- Accepted Version
Download (280kB) | Preview
Newspaper publishers are well into the process of bifurcating what once was a single mass-market product. Particularly for larger papers, website versions are taking over the mass-market role, while remaining print products are moving toward targeting a much smaller and more elite readership. This article explores theoretical and ethical issues raised by such a two-tiered newspaper structure and suggests directions for empirical study. Broadly, concerns center on the widening knowledge gap between print and online newspaper readers and its implications for civic discourse and democratic vitality. More narrowly, issues encompass a potential bifurcation of normative standards, including diverging markers of credibility, accuracy, and privacy.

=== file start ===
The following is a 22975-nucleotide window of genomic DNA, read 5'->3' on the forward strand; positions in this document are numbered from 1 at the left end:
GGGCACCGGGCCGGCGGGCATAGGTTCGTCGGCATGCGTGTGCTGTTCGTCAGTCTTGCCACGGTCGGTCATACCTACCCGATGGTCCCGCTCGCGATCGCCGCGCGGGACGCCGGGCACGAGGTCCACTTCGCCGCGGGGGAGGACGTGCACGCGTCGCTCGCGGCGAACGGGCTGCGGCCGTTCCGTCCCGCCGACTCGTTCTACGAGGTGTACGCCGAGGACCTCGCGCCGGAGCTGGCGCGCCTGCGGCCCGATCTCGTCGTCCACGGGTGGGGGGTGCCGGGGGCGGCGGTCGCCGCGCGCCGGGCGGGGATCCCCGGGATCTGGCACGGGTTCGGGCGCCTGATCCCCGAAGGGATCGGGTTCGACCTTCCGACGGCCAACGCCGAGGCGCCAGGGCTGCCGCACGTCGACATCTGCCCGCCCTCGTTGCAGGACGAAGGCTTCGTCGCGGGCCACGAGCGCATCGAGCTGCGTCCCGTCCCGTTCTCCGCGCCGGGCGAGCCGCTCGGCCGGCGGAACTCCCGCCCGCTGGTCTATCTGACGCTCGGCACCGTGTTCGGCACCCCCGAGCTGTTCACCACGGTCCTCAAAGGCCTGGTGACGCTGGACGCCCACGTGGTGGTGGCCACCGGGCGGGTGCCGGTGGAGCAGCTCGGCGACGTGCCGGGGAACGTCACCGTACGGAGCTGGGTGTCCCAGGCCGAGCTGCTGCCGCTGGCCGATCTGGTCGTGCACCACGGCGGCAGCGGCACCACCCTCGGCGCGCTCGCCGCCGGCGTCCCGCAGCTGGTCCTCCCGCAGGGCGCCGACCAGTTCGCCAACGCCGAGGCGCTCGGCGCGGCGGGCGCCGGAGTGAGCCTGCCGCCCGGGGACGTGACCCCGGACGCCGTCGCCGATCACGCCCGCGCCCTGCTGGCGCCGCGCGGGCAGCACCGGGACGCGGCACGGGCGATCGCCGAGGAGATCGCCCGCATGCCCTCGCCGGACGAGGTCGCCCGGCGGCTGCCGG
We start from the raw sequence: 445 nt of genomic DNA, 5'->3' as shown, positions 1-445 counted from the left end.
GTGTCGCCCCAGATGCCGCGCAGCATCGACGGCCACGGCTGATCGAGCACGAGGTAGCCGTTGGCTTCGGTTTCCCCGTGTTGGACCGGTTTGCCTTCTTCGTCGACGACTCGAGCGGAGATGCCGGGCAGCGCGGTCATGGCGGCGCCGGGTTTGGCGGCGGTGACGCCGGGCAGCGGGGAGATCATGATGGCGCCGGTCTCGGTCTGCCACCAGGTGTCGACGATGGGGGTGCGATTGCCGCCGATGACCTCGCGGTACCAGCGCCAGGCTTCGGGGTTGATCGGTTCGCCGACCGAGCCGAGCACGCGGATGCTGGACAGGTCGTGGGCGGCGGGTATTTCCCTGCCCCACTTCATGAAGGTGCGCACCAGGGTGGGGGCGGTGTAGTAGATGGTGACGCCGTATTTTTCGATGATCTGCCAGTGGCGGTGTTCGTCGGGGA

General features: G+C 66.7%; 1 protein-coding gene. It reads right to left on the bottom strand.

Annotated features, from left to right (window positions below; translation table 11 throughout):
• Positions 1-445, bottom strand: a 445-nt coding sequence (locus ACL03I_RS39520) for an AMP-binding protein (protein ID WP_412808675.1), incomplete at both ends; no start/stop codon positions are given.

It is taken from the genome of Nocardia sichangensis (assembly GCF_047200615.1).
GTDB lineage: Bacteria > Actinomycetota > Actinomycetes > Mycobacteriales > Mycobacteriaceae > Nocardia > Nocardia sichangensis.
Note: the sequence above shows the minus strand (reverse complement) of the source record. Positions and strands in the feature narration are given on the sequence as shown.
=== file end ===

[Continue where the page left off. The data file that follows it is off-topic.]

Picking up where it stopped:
|Additional Information:||This is an Accepted Manuscript of an article published in Journal of Mass Media Ethics on 25 July 2013, available online: http://www.tandfonline.com/10.1080/08900523.2013.802163|
|Subjects:||P Language and Literature > PN Literature (General)|
|Divisions:||School of Arts > Department of Journalism|
Actions (login required)
Downloads per month over past year